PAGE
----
Does Complaining About Customer Service In Social Media Make A Difference?

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Episode #222 of Six Pixels of Separation – The Twist Image Podcast is now live and ready for you to listen to.

Joseph Jaffe is widely regarded as one of the top Marketing Bloggers (Jaffe Juice) and Podcasters (both Jaffe Juice in audio and Jaffe Juice TV in video). He is the author of three excellent books (Life After The 30-Second Spot, Join The Conversation and Flip The Funnel). Along with that, he is currently one of the chiefs over at the Social Media Marketing agency, Powered. A long-time friend (and one of the main inspirations behind the Six Pixels of Separation Blog and Podcast), we’ve decided to hold monthly conversations, debates and back-and-forths that will dive a little deeper into the Digital Marketing and Social Media landscape. This is our ninth conversation (or, as I like to affectionately call it, Across The Sound 9.20), and this one focuses on customer service and how consumers use their online social networks to hold brands accountable. Does this make sense? Is this the best strategy? Does it even work? Enjoy the conversation…

You can grab the latest episode of Six Pixels of Separation here (or feel free to subscribe via iTunes): Six Pixels of Separation – The Twist Image Podcast #222.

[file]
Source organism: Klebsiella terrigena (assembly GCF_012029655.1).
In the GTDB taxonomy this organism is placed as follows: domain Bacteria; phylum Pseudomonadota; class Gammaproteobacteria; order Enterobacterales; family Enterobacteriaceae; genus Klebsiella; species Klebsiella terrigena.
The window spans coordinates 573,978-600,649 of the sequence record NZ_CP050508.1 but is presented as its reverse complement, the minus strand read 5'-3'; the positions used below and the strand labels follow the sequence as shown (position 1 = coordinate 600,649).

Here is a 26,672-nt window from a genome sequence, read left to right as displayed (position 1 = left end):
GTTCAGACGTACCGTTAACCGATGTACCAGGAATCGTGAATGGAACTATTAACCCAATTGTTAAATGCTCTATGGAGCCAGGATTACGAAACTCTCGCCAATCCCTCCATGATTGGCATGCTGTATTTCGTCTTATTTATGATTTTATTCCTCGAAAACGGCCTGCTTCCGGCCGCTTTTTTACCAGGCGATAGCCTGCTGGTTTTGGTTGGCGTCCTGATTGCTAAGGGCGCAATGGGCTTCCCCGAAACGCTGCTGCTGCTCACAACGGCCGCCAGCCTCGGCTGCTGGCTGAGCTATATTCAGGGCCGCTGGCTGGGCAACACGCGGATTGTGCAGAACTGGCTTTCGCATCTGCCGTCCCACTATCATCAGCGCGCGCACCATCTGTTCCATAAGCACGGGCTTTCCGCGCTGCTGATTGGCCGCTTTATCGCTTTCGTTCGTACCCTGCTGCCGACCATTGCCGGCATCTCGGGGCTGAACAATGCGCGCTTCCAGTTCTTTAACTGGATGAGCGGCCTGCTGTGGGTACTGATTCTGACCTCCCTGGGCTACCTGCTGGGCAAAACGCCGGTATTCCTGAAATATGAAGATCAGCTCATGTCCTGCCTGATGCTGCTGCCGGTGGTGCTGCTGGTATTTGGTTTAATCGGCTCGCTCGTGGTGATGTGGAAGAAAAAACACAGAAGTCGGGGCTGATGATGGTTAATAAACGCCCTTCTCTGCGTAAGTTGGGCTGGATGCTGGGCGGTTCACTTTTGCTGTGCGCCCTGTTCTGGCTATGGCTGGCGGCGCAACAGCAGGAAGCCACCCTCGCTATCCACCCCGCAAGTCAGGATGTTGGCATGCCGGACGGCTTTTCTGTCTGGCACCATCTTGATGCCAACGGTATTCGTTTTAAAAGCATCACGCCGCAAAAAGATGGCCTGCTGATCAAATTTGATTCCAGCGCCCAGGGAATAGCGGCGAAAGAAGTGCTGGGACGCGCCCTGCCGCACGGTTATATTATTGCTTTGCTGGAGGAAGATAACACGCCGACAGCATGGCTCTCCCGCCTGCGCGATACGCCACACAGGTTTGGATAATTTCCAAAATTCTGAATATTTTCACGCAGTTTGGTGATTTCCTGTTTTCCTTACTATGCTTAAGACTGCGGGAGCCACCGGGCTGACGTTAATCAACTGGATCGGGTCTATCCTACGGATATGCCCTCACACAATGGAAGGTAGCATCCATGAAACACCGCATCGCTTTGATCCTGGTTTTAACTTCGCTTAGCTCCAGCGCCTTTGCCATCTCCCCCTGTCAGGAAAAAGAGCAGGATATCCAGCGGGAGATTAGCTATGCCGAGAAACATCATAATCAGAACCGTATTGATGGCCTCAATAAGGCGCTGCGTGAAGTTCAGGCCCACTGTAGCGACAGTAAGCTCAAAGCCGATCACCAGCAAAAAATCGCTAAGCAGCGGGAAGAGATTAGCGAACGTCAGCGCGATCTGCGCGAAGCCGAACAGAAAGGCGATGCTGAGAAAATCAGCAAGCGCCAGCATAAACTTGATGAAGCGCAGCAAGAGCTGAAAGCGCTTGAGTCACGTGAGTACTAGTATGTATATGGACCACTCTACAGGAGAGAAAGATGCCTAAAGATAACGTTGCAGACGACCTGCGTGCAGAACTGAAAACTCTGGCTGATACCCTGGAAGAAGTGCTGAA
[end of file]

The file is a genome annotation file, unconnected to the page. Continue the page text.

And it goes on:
1. Interesting discussion today (Regarding online complaints etc), and it reminds me of numerous times that I have discussions with clients, writers, colleagues and developers about enabling the comments field… when and why to enable it.
    To quote the John Gabriel’s ‘Greater Internet F¤#”wad Theory’, where;
    Normal person, + Anonimity + Audience = F¤#”wad.
    If you compare the comments on YouTube, to answers on Linkedin, this theory is shown.
    When people are publicly responding to someone, something or a complaint… via a social network, if their name is stamped on the response, then they’ll by nature, think carefully about what is said. Subconsciously they know that they are also putting their personal brand out there.
    Twitter still provides a degree of anonymity, so can we take what is said in Twitter as seriously? For me, I’ll always look at who’s making the statement.. rather than just looking at the statement.
    For those working in media (Editorial and Marcoms), we know that with an audience comes responsibility. This also applies to social… and the greater the audience, the greater the responsibility. Whether you are commenting on someones property or publishing to your own followers.
    Thanks again Mitch & Jaffe for another thought provoker and keeping our brains in motion.

  2. Complaining about customer service in social media is only effective if you can make your case compelling. Like anything, the power of the individual to make a difference lies in the amount of influence that individual can leverage. It’s always the same: until the complaint leaps off the screen into tangible action that affects the brand’s bottom line or goodwill balance, nothing will change.

  3. There are some people who do this with a legitimate gripe and they have no other outlet. There are some who do so for their own gain and leverage their community to have their bidding done. I like the way Joe refers to it as “The Boy Who Cried Wolf” – knowing that we all can’t do this all of the time is key. I’m doubtful that it will scale and confident that brands will begin to ignore them because in the volume comes the white noise.